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@marvinvanaalst Welcome to the Julia Discourse!

Iterability is a trait, not a type. There are many unrelated types that are iterable.

Iteration is a programming concept, not a math concept. The closest thing to iteration in math is recursive definitions, but they’re not quite the same thing as the programming concept of iteration.

If you want to fully prove the correctness of your code, you will need to use a language with dependent types, like Lean, Coq, Agda, or F*. None of the mainstream programming languages provide this capability.

As @tisztamo noted, semantically there is no compile time, only runtime, because Julia is a dynamic language. The JIT is an implementation detail. So it makes no difference if we move errors from runtime to “compile time”—you will still only see those errors if you run your code (or run unit tests).

If we run the example from @jzr, we get a runtime MethodError from the iterate function:

julia> struct Foo end

julia> for (i, x) in enumerate(Foo())
           @show i
           @show x
ERROR: MethodError: no method matching iterate(::Foo)

Now suppose I add my own isiterable trait, as follows:

isiterable(::T) where {T} = isiterable(T)
# Default to non-iterable:
isiterable(::Type{T}) where {T} = false

function traitful_enumerate(iter)
	if !isiterable(iter)
		throw(ArgumentError("The object provided is not iterable."))
julia> traitful_enumerate(Foo())
ERROR: ArgumentError: The object provided is not iterable.

I’ve traded a runtime MethodError for a runtime ArgumentError. So I’ve added code complexity for only a very minor gain in the readability of the runtime error. It’s already pretty clear that the error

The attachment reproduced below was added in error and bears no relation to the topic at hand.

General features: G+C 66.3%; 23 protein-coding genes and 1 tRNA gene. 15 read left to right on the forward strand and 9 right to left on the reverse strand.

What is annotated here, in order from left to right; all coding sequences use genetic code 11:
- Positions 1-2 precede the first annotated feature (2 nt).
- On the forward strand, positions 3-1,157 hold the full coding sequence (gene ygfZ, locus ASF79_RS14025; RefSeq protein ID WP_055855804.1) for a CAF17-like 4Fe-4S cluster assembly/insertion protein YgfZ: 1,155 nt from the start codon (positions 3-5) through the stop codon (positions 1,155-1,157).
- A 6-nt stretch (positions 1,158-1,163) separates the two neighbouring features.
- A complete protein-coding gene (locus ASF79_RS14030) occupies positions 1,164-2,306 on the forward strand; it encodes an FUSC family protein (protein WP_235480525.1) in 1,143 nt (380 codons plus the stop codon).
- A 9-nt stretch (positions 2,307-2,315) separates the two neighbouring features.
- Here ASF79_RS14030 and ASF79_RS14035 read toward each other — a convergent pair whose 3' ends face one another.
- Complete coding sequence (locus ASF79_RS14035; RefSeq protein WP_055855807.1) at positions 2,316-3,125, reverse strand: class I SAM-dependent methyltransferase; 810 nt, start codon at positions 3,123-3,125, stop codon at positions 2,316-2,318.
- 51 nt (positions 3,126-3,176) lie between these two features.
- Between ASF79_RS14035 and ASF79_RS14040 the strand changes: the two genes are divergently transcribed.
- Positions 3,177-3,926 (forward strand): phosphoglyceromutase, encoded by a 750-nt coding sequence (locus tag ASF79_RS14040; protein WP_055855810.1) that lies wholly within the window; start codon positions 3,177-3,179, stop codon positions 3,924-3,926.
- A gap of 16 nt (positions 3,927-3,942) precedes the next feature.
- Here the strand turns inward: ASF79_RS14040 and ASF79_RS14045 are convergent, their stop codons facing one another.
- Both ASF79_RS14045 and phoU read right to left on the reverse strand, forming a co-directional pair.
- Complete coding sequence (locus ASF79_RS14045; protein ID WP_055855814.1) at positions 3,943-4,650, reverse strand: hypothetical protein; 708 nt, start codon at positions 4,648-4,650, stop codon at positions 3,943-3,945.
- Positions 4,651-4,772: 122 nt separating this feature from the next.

ERROR: MethodError: no method matching iterate(::Foo)

means that Foo is not iterable, so changing it to an ArgumentError with a slightly different error message doesn’t really change much. I think this is the reason why Base Julia does not provide an isiterable method—because it adds one more method to the interface for iterables but doesn’t provide any real value.


In general, Julia takes a “let it fail” approach to generic programming. I think it would be pretty onerous if I had to write functions like this:

function foo(x, y) where {isaddable(x), isaddable(y)}
    x + y

This would quickly get out of hand:

function foo(u, v) where {
	map(u, v) do a, b
		a + b

@Keno Has some ideas to bring a variant of this capability to Julia:

Some early experiments here:

and a corresponding github issue: RFC: custom type lattice and more generic abstract interpreter · Issue #40992 · JuliaLang/julia · GitHub

I think Traitor.jl is the most promising trait package, but that’s going to have to wait until there’s more facilities for third party packages to interface with the compiler:


Well, no one is forcing anyone to use multiple dispatch. You can just leave all input arguments but the first untyped. Asking for less typing seems a bit at odds with the rest of your argument, though.


I think the point was that it’s easier/possible to type non generic functions (as in non MD).

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I don’t know what that means.